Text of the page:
Problems and complaints about ferry provision to and within Orkney have been occupying politicians both inside the islands and out. Members of the public too have hit the pages of social media to grumble about service reliability and the age of vessels. Is this a new phenomenon or something we islanders have had trouble with since the provision of public ferries in Orkney?
Today, 12th of May, Another Orkney Production will be hosting a talk about the opening of the Churchill Barriers and a plaque will be unveiled to mark that event which changed the South Isles links with Mainland forever. Celebrating Scapa Flow
The impact was considerable, not only have the building of the Barriers changed the environment but at the time it was a serious blow to those who provided a ferry service.
The immediate post war meetings of Orkney County Council were filled with complaints about the withdrawal of the South Isles Steamer service and questions over who would maintain the roads across the Barriers. Islanders in Hoy were particularly concerned about the withdrawal of the sailings from Stromness and the South Isles provided by Bremner & Co.
The Bremner service worked on a Wednesday ‘This service the shipping company contends is uneconomic due to the operation of the naval free ferry’. (Orkney Herald 23.12.1947). Councillors were urged to contact the Secretary of State for Scotland.
The councillors were also concerned about what should happen when the Barriers were closed. In the summer of 1948 they were scheduled to close for maintenance. Readers will not be surprised that the answer was to form a committee to consult with, Mr J.L. King the Admiralty Superintending Civil Engineer, and John Monroe the local Ministry of Transport representative.
The Admiralty had already decided to remove the blockships which had been put in place as part of the war time defences for Scapa Flow. Islanders were concerned that the barriers would suffer damage once the breakwater effect of the block ships was no longer there.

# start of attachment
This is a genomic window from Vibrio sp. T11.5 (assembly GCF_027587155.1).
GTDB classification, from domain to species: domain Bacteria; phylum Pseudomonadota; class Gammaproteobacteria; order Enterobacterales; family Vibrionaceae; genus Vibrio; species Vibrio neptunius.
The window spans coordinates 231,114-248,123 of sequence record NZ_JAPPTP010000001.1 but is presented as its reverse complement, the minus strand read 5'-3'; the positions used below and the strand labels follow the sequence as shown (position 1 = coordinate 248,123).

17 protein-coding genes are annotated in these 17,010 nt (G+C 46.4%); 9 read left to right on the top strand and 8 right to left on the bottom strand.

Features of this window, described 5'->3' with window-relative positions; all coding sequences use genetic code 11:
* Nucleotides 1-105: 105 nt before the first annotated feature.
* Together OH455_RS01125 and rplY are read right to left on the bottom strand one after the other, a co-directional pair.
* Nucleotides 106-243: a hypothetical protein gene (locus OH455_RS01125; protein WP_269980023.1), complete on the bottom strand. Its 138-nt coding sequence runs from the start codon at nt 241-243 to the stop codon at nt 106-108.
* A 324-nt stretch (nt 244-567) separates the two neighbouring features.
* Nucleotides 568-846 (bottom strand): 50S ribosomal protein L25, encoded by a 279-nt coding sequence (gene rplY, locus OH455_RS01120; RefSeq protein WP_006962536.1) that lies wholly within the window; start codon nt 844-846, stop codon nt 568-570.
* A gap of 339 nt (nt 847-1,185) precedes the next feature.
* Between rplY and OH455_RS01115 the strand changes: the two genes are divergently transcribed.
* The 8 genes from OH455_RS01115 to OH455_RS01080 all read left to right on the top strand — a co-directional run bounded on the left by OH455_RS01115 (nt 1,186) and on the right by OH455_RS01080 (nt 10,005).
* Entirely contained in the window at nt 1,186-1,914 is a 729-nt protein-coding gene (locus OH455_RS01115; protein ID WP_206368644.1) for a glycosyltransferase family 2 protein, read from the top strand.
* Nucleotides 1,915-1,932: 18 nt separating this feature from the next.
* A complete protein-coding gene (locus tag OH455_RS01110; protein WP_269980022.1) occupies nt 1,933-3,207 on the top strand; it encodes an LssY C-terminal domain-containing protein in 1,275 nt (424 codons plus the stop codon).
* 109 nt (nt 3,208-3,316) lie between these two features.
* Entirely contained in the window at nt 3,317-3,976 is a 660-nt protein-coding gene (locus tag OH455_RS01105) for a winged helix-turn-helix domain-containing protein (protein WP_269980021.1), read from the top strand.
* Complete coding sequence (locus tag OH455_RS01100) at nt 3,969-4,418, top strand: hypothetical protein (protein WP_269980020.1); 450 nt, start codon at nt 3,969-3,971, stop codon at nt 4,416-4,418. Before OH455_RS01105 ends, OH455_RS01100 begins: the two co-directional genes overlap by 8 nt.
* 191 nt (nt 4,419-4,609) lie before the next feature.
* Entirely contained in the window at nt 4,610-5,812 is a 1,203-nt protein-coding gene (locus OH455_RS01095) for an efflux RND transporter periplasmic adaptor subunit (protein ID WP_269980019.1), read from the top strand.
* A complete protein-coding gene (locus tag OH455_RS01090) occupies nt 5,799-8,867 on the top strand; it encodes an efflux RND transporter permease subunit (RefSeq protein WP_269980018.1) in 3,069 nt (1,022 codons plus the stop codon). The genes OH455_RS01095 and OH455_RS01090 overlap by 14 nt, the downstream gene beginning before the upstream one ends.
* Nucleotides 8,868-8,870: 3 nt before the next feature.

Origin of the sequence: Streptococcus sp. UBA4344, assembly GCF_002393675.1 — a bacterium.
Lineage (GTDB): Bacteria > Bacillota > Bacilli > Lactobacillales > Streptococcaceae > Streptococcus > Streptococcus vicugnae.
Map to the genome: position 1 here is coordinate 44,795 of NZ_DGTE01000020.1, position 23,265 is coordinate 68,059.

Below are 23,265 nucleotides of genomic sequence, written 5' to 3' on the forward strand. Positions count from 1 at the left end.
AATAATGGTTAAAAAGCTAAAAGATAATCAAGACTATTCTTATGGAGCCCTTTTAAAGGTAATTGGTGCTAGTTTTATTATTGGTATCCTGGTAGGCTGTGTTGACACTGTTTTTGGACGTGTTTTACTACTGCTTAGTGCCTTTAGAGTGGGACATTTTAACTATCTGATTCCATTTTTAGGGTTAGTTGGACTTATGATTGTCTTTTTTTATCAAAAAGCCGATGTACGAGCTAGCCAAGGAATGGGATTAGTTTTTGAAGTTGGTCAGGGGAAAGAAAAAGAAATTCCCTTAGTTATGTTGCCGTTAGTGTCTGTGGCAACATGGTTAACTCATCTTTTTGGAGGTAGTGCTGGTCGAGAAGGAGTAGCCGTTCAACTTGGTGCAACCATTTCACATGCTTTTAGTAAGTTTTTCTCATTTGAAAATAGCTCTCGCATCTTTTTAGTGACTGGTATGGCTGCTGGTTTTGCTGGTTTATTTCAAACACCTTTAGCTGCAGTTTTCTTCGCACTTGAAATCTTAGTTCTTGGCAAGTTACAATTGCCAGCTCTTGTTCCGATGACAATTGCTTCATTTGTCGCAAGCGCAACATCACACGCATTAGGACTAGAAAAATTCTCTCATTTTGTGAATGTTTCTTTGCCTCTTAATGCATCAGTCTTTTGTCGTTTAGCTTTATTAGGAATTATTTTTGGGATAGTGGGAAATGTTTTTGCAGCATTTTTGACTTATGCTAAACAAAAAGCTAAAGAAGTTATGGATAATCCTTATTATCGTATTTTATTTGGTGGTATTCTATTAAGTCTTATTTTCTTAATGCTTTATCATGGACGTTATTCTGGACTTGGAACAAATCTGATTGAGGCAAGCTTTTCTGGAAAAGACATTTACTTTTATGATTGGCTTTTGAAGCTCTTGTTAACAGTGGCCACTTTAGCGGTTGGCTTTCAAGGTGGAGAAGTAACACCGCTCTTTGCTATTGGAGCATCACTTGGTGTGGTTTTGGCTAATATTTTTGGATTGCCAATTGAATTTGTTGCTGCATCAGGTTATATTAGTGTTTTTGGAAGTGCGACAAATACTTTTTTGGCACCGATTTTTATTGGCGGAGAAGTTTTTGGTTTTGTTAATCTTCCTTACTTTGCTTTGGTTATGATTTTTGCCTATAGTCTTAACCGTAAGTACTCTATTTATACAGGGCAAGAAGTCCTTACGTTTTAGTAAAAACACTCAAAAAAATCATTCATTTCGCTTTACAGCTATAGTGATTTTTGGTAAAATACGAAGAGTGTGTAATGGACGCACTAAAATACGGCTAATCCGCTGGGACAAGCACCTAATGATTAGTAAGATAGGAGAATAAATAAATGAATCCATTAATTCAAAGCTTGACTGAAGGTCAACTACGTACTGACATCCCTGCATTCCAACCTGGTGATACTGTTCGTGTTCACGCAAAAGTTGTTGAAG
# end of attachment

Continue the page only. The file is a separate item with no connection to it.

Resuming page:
The closure of the Barriers by the Admiralty in 1948 was according to ‘The Sunday Post’ causing ‘1700 islanders heartache’ (Sunday Post, 08.02.1948). The reporter continued that the only means the islanders would have to transport livestock etc to Mainland was via the Saucy Nancy, ‘a converted lifeboat capable of only carrying 21 persons’.
The Admiralty said that repairs were necessary as Barrier 1 was ‘sliding’ and that this repair work would likely be needed annually.
“The islanders complain they are now totally cut off. Before the war the islanders could rely on a regular two vessel service, but this was withdrawn when the barrier was opened.” – Sunday Post 08.02.1948
In 1949 Barrier 2 between Lambs Holm and Glimps Holm was closed by the Admiralty for repair work. In August, to coincide with local holidays, however, pedestrians were permitted to cross – at their own risk. It was still closed to all motor traffic.
The Barriers had also become something of a visitor attraction with tourists and visits by officials stopping off to view them.
In October 2011, the Orkney Islands Council took control of the barriers from the Ministry of Defence. Since then, with increasingly erratic weather events and rising sea levels as a result of global climate change, the barriers have begun to deteriorate. Of the four barriers, only Barrier No. 2, from Lamb Holm to Glimps Holm, is at high risk for needing to be replaced, according to the Scottish Environment Protection Agency. Replacing even one of the causeways is extremely unpopular in Orkney due to their historical significance. The Council was as of February 2021 exploring options that would preserve all of the causeways. Wikipedia
Click on this link to access The Churchill Barriers 75 Years, via Orkney Archive
And you may be interested in this: Book Review: Churchill’s Prisoners